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Subject: Re: [boost] [string] proposal
From: Matus Chochlik (chochlik_at_[hidden])
Date: 2011-01-26 10:48:52

On Wed, Jan 26, 2011 at 3:46 PM, Stewart, Robert <Robert.Stewart_at_[hidden]> wrote:
> Dean Michael Berris wrote:
>> >> Sure, but still I don't see why you need to add c_str() to an
>> >> immutable string when you're fine to create an std::string
>> >> from that immutable string and call c_str() from the std::string
>> >> instance instead?
>> >
>> > One word. Performance :)
>> So you're saying c_str() is a performance enhancing feature? Did you
>> consider that the reason why std::string concatenation is a bad
>> performance killer is precisely because it has to support c_str()?

Of course I have considered it, I have played with the SGI's
rope class in the past and it is great when you need to do
a lot of concatenations and the you *do not* call anything
related to c_str(). But c_str() is at least in my wold
something that I (unfortunately) have to call, until somebody
ports WINAPI, POSIX, etc. to C++ :)

> That's an interesting viewpoint.  Note, however, that it is extremely common to build a string, piecewise, and then use it as an array of characters with some OS API.  Those APIs won't change, so c_str(), in some form, is definitely needed.  Furthermore, the piecewise assembly seems likely inefficient given and immutable string, especially one from which a contiguous array of characters is needed.  Can you illustrate how that would be done and how it can be as efficient or more so than the status quo?

I can imagine how various libraries could take great advantage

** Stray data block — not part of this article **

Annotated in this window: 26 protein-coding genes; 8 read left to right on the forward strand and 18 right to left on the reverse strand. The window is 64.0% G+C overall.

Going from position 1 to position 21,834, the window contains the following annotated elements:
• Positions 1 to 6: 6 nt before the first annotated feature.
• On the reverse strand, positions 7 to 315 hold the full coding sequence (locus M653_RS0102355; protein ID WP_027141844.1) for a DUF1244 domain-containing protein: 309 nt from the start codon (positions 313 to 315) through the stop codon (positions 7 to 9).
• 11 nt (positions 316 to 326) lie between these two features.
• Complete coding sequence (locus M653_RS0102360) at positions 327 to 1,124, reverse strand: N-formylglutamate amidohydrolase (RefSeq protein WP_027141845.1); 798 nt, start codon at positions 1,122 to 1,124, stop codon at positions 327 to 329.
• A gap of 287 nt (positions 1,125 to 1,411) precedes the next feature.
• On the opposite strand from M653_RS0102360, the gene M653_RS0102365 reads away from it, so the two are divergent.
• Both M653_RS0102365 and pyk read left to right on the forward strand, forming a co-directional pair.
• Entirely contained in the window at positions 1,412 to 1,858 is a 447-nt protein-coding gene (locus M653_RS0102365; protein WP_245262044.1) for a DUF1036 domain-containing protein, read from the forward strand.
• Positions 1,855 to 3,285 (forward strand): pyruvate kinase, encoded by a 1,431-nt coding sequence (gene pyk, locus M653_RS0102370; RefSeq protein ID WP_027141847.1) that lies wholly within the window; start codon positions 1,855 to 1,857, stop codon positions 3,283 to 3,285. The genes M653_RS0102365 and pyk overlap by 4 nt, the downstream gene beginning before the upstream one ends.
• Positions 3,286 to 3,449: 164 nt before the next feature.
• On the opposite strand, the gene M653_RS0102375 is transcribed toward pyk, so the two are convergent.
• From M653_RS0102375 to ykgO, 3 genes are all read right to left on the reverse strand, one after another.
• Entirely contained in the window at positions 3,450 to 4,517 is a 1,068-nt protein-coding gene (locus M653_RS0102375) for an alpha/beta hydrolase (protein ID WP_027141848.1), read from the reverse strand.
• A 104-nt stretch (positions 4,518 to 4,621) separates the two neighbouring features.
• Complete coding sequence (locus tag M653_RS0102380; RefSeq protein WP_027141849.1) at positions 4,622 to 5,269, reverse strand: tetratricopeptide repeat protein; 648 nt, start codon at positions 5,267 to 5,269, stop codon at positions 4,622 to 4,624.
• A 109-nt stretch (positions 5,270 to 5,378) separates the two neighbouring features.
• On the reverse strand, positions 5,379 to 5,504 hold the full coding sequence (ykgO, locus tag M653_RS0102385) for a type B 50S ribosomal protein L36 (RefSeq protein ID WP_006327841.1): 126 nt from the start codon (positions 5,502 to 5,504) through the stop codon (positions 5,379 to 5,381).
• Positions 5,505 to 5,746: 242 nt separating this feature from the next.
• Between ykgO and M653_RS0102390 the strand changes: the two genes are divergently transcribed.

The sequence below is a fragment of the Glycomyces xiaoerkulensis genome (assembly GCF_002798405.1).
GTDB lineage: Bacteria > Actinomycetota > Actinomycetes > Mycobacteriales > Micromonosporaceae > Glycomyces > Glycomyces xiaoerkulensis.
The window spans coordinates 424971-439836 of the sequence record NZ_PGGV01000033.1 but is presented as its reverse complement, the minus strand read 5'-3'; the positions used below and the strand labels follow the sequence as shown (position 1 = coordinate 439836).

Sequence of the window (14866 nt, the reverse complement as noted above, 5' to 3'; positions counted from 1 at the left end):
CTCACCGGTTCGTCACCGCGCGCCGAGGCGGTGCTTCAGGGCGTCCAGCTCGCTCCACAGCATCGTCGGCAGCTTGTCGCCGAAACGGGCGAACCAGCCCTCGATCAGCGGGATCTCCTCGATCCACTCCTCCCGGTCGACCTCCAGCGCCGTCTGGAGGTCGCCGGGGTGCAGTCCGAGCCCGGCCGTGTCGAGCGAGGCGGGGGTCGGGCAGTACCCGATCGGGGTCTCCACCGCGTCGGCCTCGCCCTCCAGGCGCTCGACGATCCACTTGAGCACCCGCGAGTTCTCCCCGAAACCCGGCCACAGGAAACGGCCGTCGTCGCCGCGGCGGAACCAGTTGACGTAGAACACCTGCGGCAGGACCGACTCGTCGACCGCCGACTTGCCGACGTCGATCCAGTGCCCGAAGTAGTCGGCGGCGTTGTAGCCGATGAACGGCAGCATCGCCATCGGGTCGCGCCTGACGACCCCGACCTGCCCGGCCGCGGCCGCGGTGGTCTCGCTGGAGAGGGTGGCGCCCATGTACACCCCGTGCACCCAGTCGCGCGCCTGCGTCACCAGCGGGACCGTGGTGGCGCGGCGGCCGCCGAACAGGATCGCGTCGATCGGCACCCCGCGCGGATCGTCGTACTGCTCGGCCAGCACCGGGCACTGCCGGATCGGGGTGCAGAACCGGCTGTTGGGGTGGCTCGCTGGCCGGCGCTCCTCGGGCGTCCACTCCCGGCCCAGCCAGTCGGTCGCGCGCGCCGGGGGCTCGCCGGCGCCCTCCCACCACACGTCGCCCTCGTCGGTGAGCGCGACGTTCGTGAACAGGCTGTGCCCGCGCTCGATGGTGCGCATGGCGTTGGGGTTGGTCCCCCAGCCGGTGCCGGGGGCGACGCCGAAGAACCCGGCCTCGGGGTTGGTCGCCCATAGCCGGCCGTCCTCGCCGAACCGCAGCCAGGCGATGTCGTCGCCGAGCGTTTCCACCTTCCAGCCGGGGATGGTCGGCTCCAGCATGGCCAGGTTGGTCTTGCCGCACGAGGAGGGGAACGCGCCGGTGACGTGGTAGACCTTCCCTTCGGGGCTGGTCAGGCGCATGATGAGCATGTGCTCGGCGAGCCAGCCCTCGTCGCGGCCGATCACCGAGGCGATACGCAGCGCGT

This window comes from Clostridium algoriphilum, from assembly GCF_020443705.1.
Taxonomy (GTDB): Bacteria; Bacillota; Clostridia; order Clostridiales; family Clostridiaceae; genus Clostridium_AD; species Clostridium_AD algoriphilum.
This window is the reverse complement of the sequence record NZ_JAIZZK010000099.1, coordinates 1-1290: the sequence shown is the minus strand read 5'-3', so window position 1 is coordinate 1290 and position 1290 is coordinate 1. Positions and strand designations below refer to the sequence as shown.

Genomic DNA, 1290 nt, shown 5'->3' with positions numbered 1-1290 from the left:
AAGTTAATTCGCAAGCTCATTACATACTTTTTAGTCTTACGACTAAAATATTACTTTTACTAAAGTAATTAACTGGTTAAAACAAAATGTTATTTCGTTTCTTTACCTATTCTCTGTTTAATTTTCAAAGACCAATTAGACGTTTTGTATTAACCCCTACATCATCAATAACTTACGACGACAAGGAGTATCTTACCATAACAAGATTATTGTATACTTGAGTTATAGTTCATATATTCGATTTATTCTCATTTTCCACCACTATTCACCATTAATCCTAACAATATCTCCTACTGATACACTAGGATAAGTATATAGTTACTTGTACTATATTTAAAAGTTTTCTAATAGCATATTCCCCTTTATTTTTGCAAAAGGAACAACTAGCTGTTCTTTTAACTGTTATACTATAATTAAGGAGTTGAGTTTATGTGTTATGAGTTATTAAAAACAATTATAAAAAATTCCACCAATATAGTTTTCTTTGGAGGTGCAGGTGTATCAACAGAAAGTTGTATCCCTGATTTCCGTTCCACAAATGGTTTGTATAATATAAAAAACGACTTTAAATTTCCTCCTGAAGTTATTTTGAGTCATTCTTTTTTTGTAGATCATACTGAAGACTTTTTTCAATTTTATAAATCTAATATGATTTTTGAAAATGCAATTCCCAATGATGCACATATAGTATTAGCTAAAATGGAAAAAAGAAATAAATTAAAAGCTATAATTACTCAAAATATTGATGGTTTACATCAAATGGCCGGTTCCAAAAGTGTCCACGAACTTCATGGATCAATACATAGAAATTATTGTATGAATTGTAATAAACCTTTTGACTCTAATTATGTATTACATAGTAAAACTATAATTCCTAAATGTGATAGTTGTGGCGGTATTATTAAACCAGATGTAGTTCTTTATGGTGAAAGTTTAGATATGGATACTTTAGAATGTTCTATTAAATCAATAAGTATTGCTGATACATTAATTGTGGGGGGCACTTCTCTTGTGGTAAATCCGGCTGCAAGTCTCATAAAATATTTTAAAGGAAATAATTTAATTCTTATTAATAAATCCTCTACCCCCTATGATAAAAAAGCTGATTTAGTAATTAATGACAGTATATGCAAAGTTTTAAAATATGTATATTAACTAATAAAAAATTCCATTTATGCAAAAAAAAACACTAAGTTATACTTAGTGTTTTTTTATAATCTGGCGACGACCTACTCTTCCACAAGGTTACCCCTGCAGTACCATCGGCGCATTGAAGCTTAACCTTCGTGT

of "rope-like" string implementations, but there are unfortunately
very few that actually do so.

I would *love* this and other string-related or more specifically
text-handling-related things to change in the foreseeable future but
I am not going to hold my breath :)

>> I'd argue that converting an immutable string object (which doesn't
>> have to be stored as a contiguous chunk of memory unlike how C strings
>> are handled) to an std::string can be the (amortized constant) cost of
>> a segmented traversal of the same string.

Of course it can. But, will your string come with a new
version of CryptoAPI , etc., etc. ad nauseum :) that *will*
take advantage of it ? Until this happens I say we need
at least reasonably efficient implementation of c_str().

> That's quite interesting, but I'd argue that creating a std::string, which allocates a buffer on the free store to hold a duplicate of the sequence in the immutable string object can be unnecessary overhead should the immutable string already hold a contiguous array of characters.  Thus, the sequence you suggest -- immutable string object to std::string to contiguous array of characters -- may be unnecessarily inefficient.



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